Cohabiting Couples in the UKfjpinvestment
Cohabiting couples unfortunately and frequently fail to think about their living arrangements if they separated. In this regard, both sides might profit from a Cohabitation Agreement.
Cohabitation is a growing trend of “family type” in the United Kingdom, with the number of people living together more than doubling from 1.5 million in the mid-1990s to 3.3 million in 2019.
Couples considering cohabitation, however, should also face the potential unpleasant reality of separation.
Many people who are in the midst of a new relationship prefer not to consider the potential that it may all go awry later down the line.
Your excitement about your new partner coming into your house to share your life is understandable, and many couples do actually live together blissfully without bothering to go through the expense and trouble of being married.
However, whereas married couples and civil partners enjoy significant protection in the event of a breakup, none of these rights extend to cohabiting couples. Since 1753, no rights have been linked to marriages under “common law.”
When a coexisting pair breaks up, ownership of the house and the value invested in it is likely to be the major source of dispute including homes succumb to negative equity. As the number of cohabiting families grows, it is expected that these disagreements will become more common.
A common living arrangement is for someone who already owns a home to allow their new partner to move in.
In such situations, maybe, it is a surprise that the non-owning spouse may still claim a stake in the property if the relationship comes to an end. The most prevalent is that a “beneficial interest” in the residence is established.
A signed written document showing that the non-owning spouse has a right to a share in the property might best establish this.
A particularly well-organised pair may create such a document during their initial periods of cohabitation, although most do not get round to doing this.
Partners claiming a share
Even without any supporting documentation, a claim can still be filed. If, for example, the non-owning partner made considerable financial contributions to the home and it can be demonstrated that there was a ‘joint intention’ that this may lead to an interest in the property, it could represent the necessary benefit.
The level of this interest may be proportionate to the money invested or may be totally different. It will be left to the courts to judge, based on various factors, what the joint intention was between the couple.
It is not straightforward to prove a joint intention without a formally produced agreement, but this might be done if the couple addressed the subject explicitly and it can be demonstrated that the non-owner believed they had a guaranteed interest and had contributed financially or otherwise to their home on that assumption.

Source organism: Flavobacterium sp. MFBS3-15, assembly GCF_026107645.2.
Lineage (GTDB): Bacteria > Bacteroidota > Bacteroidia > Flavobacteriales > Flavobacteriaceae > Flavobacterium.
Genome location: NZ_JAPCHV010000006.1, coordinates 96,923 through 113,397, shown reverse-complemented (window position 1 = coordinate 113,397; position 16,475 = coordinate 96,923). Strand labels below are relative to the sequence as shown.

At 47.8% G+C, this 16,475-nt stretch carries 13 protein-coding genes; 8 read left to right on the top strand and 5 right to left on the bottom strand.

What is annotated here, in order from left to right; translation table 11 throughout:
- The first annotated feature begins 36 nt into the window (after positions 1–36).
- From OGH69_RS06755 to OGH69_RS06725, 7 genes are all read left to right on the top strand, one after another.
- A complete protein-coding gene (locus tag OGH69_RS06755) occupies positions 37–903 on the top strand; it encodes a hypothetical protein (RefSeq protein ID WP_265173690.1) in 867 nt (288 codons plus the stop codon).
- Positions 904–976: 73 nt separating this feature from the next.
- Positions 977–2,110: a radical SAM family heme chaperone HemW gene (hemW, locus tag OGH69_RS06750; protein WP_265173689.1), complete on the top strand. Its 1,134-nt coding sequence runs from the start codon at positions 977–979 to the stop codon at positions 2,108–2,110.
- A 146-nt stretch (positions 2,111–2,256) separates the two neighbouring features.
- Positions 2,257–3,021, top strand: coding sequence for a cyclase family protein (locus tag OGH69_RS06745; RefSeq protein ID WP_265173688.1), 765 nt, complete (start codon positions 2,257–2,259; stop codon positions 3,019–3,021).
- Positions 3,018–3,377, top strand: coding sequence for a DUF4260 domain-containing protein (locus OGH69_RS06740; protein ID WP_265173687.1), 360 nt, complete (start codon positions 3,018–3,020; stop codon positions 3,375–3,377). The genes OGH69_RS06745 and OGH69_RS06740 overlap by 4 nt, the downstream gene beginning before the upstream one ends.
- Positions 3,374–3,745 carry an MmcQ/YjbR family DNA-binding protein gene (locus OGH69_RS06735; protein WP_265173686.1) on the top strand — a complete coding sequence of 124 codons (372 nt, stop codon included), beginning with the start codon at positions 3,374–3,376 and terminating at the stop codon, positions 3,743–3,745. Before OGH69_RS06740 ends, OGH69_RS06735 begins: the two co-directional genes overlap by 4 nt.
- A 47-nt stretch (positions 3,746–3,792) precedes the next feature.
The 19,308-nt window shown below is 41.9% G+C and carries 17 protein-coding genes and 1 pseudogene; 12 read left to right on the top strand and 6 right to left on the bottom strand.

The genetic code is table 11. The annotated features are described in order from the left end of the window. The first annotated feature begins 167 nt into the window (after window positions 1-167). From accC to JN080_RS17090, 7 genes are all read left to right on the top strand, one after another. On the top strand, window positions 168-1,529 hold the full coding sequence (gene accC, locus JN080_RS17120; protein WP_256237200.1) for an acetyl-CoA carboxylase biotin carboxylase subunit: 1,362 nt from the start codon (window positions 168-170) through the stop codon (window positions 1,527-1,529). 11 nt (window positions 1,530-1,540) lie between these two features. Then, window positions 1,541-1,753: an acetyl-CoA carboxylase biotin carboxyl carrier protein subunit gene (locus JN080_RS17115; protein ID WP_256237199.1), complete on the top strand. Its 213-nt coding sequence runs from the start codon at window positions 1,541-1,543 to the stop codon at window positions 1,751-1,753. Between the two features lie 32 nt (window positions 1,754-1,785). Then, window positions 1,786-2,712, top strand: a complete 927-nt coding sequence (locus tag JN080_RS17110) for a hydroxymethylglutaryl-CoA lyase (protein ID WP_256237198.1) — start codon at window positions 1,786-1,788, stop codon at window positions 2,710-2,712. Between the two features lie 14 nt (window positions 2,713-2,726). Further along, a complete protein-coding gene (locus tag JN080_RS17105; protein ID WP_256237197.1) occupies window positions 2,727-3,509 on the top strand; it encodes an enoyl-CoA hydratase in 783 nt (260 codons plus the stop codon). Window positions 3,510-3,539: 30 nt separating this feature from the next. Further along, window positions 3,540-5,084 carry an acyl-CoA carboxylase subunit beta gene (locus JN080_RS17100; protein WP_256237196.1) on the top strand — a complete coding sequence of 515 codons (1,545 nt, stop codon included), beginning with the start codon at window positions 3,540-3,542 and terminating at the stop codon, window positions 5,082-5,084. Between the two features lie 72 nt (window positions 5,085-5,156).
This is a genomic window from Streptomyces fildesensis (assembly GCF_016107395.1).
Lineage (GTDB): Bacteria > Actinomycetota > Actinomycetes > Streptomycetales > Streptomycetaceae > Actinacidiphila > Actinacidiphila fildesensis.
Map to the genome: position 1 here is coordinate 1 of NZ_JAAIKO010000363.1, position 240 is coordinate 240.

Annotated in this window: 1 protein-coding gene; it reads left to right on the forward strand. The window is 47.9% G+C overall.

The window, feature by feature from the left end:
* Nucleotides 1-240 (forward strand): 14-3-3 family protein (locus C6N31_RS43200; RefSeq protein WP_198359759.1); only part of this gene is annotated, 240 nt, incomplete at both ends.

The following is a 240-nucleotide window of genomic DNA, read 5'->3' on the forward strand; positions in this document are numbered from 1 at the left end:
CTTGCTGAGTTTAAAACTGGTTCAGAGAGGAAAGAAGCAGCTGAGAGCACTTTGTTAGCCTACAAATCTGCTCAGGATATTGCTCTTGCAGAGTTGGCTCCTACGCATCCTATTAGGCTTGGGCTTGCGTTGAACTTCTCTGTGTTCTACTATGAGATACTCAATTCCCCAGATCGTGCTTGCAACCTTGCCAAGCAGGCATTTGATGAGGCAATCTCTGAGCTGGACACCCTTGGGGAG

A Cohabitation Agreement offers a convenient means of protecting a couple against costly and unpleasant conflicts following the dissolution of a relationship.
This may be of use to either side as it identifies who is entitled to what and will remove a lot of the strife and uncertainty which frequently accompany splits at the conclusion of a cohabiting partnership.
Moreover, during cohabitation, it may be identified what each person contributes. They can determine who pays what for home expenses and even the exact behaviours or actions which would end the partnership.
Such an arrangement may appear to be a passion killer to some. Indeed, it won’t be for everyone, but a cohabitation agreement might provide cohabiting couples with crucial protection that they would otherwise be missing.
Self-drafting of the agreement
Nearly every couple will discuss how they will share household costs before moving in together, and this is the perfect moment to discuss setting up a Cohabitation Agreement. These agreements are becoming far more common and don’t carry the negative connotations that they perhaps once did.
Consider it similar to life insurance. It is not something you would like to use, but it provides both parties with vital protection in the event that the worst should occur.
But don’t be persuaded to draught up the agreement on your own without professional guidance. This could be a big mistake. It must be enforceable in court, which means it should be prepared by a legal practitioner, with both parties seeking independent legal counsel if feasible.
A basic Cohabitation Agreement usually costs around £1,000, but for couples with especially complicated financial arrangements, it might be more costly due to the extra work involved in detailing the particulars.
No Cohabitation Agreement in place
A break-up can be a painful shock to the system if there is no Cohabitation Agreement to protect your rights.
On obtaining legal advice after the breakup of their relationship, a mother of two children who lived with her partner for more than a decade was dismayed to learn that she had no legal stake in the family home.
In her situation, she lacked protection because the home was bought in her partner’s name, and she had not made any payments toward the mortgage.
Even if she successfully petitioned the court to remain in the family home for the benefit of their children, she would be required to vacate the property when the child becomes of adult legal age.
The benefits of Cohabitation Agreements are clear to see and can help protect the rights and responsibilities of both parties, as well give peace of mind.